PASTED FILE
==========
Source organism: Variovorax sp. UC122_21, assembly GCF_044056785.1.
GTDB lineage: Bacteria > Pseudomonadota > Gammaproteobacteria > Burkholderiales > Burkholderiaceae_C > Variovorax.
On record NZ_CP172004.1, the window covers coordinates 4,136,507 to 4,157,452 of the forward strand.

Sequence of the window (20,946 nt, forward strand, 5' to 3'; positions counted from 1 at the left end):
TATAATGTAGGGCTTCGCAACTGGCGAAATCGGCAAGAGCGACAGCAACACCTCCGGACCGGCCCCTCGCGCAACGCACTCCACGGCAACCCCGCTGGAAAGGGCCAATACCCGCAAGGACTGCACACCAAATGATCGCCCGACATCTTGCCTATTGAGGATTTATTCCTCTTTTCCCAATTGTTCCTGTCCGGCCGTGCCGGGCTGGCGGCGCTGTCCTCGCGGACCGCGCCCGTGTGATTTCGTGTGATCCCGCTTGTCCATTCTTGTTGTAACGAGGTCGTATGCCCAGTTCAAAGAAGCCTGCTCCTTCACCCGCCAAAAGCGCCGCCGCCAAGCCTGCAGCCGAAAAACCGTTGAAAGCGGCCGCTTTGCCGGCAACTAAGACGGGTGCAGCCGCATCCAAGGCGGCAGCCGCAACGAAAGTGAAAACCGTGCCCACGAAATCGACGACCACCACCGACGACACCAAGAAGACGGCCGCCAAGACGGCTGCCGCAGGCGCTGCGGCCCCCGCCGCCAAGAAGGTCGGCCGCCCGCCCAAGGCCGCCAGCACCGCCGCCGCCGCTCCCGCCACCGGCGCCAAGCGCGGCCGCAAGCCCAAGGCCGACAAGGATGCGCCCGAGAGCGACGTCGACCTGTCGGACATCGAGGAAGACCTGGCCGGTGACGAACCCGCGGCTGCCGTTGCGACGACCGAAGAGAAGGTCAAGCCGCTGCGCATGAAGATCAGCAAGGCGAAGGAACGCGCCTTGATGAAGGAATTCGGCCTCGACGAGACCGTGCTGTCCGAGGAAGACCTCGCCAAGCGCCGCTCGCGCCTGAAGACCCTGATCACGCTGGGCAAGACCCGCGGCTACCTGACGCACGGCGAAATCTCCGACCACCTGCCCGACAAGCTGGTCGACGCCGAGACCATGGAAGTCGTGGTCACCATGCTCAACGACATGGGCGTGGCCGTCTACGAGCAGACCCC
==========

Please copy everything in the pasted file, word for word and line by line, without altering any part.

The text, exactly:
Source organism: Variovorax sp. UC122_21, assembly GCF_044056785.1.
GTDB lineage: Bacteria > Pseudomonadota > Gammaproteobacteria > Burkholderiales > Burkholderiaceae_C > Variovorax.
On record NZ_CP172004.1, the window covers coordinates 4,136,507 to 4,157,452 of the forward strand.

Sequence of the window (20,946 nt, forward strand, 5' to 3'; positions counted from 1 at the left end):
TATAATGTAGGGCTTCGCAACTGGCGAAATCGGCAAGAGCGACAGCAACACCTCCGGACCGGCCCCTCGCGCAACGCACTCCACGGCAACCCCGCTGGAAAGGGCCAATACCCGCAAGGACTGCACACCAAATGATCGCCCGACATCTTGCCTATTGAGGATTTATTCCTCTTTTCCCAATTGTTCCTGTCCGGCCGTGCCGGGCTGGCGGCGCTGTCCTCGCGGACCGCGCCCGTGTGATTTCGTGTGATCCCGCTTGTCCATTCTTGTTGTAACGAGGTCGTATGCCCAGTTCAAAGAAGCCTGCTCCTTCACCCGCCAAAAGCGCCGCCGCCAAGCCTGCAGCCGAAAAACCGTTGAAAGCGGCCGCTTTGCCGGCAACTAAGACGGGTGCAGCCGCATCCAAGGCGGCAGCCGCAACGAAAGTGAAAACCGTGCCCACGAAATCGACGACCACCACCGACGACACCAAGAAGACGGCCGCCAAGACGGCTGCCGCAGGCGCTGCGGCCCCCGCCGCCAAGAAGGTCGGCCGCCCGCCCAAGGCCGCCAGCACCGCCGCCGCCGCTCCCGCCACCGGCGCCAAGCGCGGCCGCAAGCCCAAGGCCGACAAGGATGCGCCCGAGAGCGACGTCGACCTGTCGGACATCGAGGAAGACCTGGCCGGTGACGAACCCGCGGCTGCCGTTGCGACGACCGAAGAGAAGGTCAAGCCGCTGCGCATGAAGATCAGCAAGGCGAAGGAACGCGCCTTGATGAAGGAATTCGGCCTCGACGAGACCGTGCTGTCCGAGGAAGACCTCGCCAAGCGCCGCTCGCGCCTGAAGACCCTGATCACGCTGGGCAAGACCCGCGGCTACCTGACGCACGGCGAAATCTCCGACCACCTGCCCGACAAGCTGGTCGACGCCGAGACCATGGAAGTCGTGGTCACCATGCTCAACGACATGGGCGTGGCCGTCTACGAGCAGACCCC